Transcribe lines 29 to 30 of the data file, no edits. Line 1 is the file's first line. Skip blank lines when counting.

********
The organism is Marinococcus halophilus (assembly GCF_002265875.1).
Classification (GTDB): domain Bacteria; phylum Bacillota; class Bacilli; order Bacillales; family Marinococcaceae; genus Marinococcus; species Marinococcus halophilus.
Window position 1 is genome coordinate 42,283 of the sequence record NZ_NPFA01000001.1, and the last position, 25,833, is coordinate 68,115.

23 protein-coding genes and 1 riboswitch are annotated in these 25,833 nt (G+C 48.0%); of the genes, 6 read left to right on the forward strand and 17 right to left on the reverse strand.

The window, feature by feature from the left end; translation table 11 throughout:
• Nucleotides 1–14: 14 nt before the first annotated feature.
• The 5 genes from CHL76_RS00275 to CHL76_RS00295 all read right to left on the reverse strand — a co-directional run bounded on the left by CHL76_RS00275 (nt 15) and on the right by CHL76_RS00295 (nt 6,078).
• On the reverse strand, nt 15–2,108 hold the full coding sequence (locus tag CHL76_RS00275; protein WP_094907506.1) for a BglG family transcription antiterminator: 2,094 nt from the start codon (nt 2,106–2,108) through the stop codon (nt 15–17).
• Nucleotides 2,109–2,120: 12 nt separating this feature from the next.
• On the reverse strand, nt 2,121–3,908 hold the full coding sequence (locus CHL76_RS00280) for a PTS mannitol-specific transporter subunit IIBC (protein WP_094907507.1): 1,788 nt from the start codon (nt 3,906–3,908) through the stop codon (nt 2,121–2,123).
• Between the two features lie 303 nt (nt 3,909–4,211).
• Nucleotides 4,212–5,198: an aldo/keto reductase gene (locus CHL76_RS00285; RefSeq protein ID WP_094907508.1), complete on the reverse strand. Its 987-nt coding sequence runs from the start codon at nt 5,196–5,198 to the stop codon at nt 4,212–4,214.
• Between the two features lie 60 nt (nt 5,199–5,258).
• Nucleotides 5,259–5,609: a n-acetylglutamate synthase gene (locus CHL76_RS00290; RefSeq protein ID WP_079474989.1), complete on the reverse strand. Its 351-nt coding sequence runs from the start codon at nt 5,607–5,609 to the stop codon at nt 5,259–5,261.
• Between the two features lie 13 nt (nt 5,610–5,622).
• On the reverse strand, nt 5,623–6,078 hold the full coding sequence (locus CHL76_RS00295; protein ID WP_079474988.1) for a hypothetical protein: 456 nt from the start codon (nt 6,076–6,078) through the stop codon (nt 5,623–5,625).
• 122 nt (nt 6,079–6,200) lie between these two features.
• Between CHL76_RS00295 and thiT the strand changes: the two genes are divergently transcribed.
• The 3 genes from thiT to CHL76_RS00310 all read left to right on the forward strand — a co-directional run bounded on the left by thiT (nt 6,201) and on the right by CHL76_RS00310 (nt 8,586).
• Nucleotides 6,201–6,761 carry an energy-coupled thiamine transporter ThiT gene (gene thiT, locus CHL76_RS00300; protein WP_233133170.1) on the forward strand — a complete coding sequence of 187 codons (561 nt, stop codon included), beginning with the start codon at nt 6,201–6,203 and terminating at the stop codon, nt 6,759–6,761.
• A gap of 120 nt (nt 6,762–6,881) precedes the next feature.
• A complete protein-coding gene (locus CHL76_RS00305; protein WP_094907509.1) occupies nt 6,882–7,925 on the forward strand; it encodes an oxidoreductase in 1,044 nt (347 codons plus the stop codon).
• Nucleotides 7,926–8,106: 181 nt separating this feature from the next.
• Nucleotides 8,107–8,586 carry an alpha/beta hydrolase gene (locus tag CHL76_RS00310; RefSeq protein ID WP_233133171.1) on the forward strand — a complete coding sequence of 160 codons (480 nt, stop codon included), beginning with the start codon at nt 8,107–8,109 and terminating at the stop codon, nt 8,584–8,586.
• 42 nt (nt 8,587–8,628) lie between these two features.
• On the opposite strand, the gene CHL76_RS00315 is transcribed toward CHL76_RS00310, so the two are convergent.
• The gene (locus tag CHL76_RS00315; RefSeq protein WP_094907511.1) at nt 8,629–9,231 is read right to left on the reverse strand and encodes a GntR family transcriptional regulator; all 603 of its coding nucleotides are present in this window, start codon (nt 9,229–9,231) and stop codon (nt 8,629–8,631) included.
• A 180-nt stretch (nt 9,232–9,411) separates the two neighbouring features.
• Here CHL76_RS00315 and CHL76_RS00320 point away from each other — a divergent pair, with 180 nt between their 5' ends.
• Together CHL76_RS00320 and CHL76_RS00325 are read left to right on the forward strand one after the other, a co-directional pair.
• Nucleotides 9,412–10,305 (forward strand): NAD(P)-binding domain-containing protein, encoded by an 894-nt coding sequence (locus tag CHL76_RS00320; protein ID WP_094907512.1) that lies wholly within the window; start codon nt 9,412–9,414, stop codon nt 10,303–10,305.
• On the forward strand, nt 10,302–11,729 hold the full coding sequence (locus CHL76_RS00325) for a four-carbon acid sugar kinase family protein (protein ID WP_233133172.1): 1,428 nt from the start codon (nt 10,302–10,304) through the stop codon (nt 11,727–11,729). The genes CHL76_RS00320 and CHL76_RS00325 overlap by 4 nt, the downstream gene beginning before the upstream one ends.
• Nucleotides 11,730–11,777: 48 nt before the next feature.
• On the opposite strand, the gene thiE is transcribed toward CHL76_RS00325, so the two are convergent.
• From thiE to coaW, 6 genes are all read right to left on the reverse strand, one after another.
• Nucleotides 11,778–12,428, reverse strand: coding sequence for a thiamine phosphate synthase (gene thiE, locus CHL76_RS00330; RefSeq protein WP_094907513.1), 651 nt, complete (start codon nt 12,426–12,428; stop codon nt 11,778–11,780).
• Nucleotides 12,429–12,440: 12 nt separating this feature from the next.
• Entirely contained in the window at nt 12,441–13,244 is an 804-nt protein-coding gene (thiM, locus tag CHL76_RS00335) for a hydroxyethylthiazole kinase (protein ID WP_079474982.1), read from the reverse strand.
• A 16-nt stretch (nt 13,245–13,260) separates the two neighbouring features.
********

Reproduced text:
• Here CHL76_RS00315 and CHL76_RS00320 point away from each other — a divergent pair, with 180 nt between their 5' ends.
• Together CHL76_RS00320 and CHL76_RS00325 are read left to right on the forward strand one after the other, a co-directional pair.